To Mrs Saville, England. St. Petersburgh, Dec. 11th, 17—. You will rejoice to hear that no disaster has accompanied the commencement of an enterprise which you have regarded with such evil forebodings.
The event on which this fiction is founded has been supposed, by Dr. Darwin, and some of the physiological writers of Germany, as not of impossible occurrence. - preface by P.B. Shelley
Mary Shelley: Though her life was fraught with personal tragedy, Mary Shelley was destined for literary greatness. (Barnes and Noble Edition)
Author's Introduction:  The publishers of the Standard Novels, in selecting Frankenstein for one of their series, expressed a wish that I should furnish them with some account of the origin on the story.  (Author's Introduction to the Standard Novels Edition (1831))
“ I had admired the perfect form of my cottagers—their grace, beauty, and delicate complexions: but how was I terrified when I viewed myself in a transparent pool . . . and when I was convinced that I was in reality the monster that I am I was filled with the bitterest sensations of despondence and mortification.”
"I will be with you on your wedding night!"
It was the wretch, the filthy daemon to whom I had given life!
"I have lately been so engaged in one occupation that I have not allowed myself sufficient rest. But I hope that all those employments are now at an end, and that I am at length free."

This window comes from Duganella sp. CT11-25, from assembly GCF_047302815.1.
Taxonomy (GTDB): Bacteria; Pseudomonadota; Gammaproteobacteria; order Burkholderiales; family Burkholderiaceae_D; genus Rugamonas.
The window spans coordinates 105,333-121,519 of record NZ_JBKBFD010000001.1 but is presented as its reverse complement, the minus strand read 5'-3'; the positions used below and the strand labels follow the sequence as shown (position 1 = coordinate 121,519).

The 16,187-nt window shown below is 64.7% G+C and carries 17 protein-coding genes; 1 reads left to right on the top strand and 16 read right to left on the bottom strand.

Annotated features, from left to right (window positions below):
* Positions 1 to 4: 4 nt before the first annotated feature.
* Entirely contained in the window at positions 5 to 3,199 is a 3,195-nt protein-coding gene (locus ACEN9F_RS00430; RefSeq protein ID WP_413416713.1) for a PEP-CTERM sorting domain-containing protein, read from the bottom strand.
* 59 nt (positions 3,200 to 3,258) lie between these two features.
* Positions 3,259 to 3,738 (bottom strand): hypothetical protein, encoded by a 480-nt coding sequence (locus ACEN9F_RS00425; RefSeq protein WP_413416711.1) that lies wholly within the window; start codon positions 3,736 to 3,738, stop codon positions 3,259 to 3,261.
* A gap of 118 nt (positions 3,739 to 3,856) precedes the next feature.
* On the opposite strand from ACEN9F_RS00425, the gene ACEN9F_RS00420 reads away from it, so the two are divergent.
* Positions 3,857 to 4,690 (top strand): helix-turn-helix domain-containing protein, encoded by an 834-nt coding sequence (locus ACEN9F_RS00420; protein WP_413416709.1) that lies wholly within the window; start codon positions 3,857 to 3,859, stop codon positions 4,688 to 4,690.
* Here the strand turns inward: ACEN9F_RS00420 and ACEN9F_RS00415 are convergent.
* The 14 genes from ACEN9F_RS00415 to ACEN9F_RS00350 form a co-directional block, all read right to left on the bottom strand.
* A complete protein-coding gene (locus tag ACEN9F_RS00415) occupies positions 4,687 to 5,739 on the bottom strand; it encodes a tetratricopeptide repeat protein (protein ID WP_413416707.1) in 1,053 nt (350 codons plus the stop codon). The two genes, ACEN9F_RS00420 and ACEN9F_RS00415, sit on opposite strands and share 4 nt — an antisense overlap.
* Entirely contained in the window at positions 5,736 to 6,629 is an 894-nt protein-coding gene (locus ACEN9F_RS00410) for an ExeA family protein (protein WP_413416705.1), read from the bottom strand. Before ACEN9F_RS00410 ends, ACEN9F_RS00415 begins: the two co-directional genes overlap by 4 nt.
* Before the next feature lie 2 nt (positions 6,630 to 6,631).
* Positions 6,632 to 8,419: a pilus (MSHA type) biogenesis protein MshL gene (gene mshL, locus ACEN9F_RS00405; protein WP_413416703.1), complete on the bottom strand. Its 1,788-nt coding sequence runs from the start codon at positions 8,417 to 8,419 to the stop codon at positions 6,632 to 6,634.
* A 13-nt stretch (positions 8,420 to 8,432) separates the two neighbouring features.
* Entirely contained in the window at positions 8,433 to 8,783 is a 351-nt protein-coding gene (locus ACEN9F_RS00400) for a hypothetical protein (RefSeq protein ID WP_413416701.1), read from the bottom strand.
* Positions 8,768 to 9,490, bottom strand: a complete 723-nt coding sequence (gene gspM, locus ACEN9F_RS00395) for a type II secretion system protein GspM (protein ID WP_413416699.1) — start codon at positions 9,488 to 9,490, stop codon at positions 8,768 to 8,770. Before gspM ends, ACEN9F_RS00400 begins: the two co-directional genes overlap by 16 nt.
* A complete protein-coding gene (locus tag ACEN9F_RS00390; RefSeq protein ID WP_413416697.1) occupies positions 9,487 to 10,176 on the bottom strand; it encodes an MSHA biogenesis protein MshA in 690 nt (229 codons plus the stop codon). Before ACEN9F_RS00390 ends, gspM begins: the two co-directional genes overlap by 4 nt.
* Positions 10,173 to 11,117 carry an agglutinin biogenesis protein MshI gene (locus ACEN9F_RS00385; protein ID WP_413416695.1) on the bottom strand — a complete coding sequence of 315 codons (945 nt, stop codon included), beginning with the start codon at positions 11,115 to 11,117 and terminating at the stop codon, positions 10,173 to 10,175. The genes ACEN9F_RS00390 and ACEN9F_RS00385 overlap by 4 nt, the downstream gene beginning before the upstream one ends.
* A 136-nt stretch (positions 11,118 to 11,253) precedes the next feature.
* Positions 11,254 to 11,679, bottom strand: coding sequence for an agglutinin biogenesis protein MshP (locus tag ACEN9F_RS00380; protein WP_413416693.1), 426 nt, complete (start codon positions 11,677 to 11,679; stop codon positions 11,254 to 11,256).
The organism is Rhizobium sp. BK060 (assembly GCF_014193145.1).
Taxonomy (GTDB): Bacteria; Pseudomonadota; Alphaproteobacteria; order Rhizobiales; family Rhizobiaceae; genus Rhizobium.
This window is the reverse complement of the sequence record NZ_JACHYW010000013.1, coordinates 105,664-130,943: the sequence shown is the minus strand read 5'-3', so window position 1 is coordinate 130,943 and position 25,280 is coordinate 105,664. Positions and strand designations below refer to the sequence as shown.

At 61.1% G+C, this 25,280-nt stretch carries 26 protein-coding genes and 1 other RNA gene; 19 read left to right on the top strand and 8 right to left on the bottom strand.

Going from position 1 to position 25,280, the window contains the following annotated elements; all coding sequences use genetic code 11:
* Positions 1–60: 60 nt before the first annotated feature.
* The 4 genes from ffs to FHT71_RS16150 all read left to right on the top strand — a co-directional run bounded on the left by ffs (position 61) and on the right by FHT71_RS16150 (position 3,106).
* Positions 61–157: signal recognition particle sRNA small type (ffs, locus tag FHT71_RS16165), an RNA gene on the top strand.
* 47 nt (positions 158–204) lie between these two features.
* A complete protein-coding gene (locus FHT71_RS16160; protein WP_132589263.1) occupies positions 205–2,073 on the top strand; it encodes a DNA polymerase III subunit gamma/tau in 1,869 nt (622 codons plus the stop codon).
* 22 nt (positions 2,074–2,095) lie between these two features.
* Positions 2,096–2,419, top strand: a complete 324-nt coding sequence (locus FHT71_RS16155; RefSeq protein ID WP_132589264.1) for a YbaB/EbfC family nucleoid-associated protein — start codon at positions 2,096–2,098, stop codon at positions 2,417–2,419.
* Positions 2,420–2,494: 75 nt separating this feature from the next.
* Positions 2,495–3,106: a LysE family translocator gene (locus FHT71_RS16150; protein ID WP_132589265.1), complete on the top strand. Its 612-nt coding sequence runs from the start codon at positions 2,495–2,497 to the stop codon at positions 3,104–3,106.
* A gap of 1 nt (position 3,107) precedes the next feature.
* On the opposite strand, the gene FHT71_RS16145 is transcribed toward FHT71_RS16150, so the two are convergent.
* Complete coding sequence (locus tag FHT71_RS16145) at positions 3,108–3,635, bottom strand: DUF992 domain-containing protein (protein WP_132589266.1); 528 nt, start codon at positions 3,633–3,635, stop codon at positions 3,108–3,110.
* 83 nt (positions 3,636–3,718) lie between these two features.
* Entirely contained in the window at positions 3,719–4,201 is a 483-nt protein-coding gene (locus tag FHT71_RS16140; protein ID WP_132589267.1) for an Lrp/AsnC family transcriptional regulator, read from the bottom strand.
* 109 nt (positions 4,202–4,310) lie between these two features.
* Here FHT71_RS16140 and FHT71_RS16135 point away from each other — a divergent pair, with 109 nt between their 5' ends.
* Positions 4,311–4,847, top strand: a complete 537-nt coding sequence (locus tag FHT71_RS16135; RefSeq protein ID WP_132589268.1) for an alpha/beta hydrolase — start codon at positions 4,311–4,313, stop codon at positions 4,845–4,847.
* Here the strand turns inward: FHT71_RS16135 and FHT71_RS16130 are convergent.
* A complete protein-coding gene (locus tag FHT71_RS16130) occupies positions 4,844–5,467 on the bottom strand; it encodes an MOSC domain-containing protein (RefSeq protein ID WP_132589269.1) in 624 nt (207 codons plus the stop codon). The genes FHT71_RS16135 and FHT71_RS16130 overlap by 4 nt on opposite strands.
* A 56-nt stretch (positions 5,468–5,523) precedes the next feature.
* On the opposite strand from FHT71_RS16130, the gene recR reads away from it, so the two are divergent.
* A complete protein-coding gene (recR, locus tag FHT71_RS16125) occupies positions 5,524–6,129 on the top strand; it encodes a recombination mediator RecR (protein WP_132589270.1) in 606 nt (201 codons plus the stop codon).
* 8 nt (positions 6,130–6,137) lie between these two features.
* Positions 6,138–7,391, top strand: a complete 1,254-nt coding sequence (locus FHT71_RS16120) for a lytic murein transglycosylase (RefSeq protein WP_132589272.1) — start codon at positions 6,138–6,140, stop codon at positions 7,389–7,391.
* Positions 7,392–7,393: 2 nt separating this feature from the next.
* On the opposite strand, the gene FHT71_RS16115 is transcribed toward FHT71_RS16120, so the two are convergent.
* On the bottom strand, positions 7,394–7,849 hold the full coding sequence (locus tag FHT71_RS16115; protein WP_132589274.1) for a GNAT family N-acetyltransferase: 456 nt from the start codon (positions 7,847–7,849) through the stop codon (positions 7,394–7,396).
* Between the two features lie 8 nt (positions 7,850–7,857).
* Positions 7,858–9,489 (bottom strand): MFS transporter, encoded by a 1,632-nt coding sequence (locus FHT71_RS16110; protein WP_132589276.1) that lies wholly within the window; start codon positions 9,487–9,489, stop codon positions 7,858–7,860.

I felt the bitterness of disappointment; dreams that had been my food and pleasant rest for so long a space were now become a hell to me.
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(Click to show. Warning: May contain spoilers.)
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This is the main work for Frankenstein. It should not be combined with any abridgement or adaptation.
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Book description
Frankenstein was published in 1818, the work of a 21-year-old genius named Mary Shelley. Hundreds of movies, adaptations, and monster masks later, its reputation remains so lively that the title has become its own word in the English language. Victor Frankenstein, a scientist, discovers the secret of reanimating the dead. After he rejects his hideous creation, not even the farthest poles of the earth will keep his bitter monster from seeking an inhuman revenge. Inspired by a uniquely Romantic view of science’s possibilities, Shelley’s masterpiece ultimately wrestles with the hidden shadows of the human mind.